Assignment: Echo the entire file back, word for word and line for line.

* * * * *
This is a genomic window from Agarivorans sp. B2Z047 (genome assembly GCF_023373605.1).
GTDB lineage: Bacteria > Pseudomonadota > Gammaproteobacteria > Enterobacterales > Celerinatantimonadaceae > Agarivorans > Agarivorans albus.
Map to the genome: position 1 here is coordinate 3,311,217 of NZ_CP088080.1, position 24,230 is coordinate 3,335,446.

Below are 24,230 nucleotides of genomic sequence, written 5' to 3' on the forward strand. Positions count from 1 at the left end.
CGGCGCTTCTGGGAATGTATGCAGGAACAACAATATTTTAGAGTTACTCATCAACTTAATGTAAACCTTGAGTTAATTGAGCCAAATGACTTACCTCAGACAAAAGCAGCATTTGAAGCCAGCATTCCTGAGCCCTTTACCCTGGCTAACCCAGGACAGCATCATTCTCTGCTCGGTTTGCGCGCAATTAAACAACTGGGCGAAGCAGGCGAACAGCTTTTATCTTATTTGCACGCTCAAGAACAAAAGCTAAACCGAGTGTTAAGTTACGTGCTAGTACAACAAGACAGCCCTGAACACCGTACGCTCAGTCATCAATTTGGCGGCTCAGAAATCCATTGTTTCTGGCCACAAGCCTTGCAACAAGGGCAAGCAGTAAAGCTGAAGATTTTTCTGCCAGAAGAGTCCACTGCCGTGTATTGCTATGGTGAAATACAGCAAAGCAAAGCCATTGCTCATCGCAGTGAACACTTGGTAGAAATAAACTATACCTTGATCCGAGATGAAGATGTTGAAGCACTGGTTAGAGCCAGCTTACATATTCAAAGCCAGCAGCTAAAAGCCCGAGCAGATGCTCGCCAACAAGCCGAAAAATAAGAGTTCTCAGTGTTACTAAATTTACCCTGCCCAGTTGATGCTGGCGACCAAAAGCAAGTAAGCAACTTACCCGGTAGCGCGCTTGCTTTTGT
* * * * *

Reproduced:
This is a genomic window from Agarivorans sp. B2Z047 (genome assembly GCF_023373605.1).
GTDB lineage: Bacteria > Pseudomonadota > Gammaproteobacteria > Enterobacterales > Celerinatantimonadaceae > Agarivorans > Agarivorans albus.
Map to the genome: position 1 here is coordinate 3,311,217 of NZ_CP088080.1, position 24,230 is coordinate 3,335,446.

Below are 24,230 nucleotides of genomic sequence, written 5' to 3' on the forward strand. Positions count from 1 at the left end.
CGGCGCTTCTGGGAATGTATGCAGGAACAACAATATTTTAGAGTTACTCATCAACTTAATGTAAACCTTGAGTTAATTGAGCCAAATGACTTACCTCAGACAAAAGCAGCATTTGAAGCCAGCATTCCTGAGCCCTTTACCCTGGCTAACCCAGGACAGCATCATTCTCTGCTCGGTTTGCGCGCAATTAAACAACTGGGCGAAGCAGGCGAACAGCTTTTATCTTATTTGCACGCTCAAGAACAAAAGCTAAACCGAGTGTTAAGTTACGTGCTAGTACAACAAGACAGCCCTGAACACCGTACGCTCAGTCATCAATTTGGCGGCTCAGAAATCCATTGTTTCTGGCCACAAGCCTTGCAACAAGGGCAAGCAGTAAAGCTGAAGATTTTTCTGCCAGAAGAGTCCACTGCCGTGTATTGCTATGGTGAAATACAGCAAAGCAAAGCCATTGCTCATCGCAGTGAACACTTGGTAGAAATAAACTATACCTTGATCCGAGATGAAGATGTTGAAGCACTGGTTAGAGCCAGCTTACATATTCAAAGCCAGCAGCTAAAAGCCCGAGCAGATGCTCGCCAACAAGCCGAAAAATAAGAGTTCTCAGTGTTACTAAATTTACCCTGCCCAGTTGATGCTGGCGACCAAAAGCAAGTAAGCAACTTACCCGGTAGCGCGCTTGCTTTTGT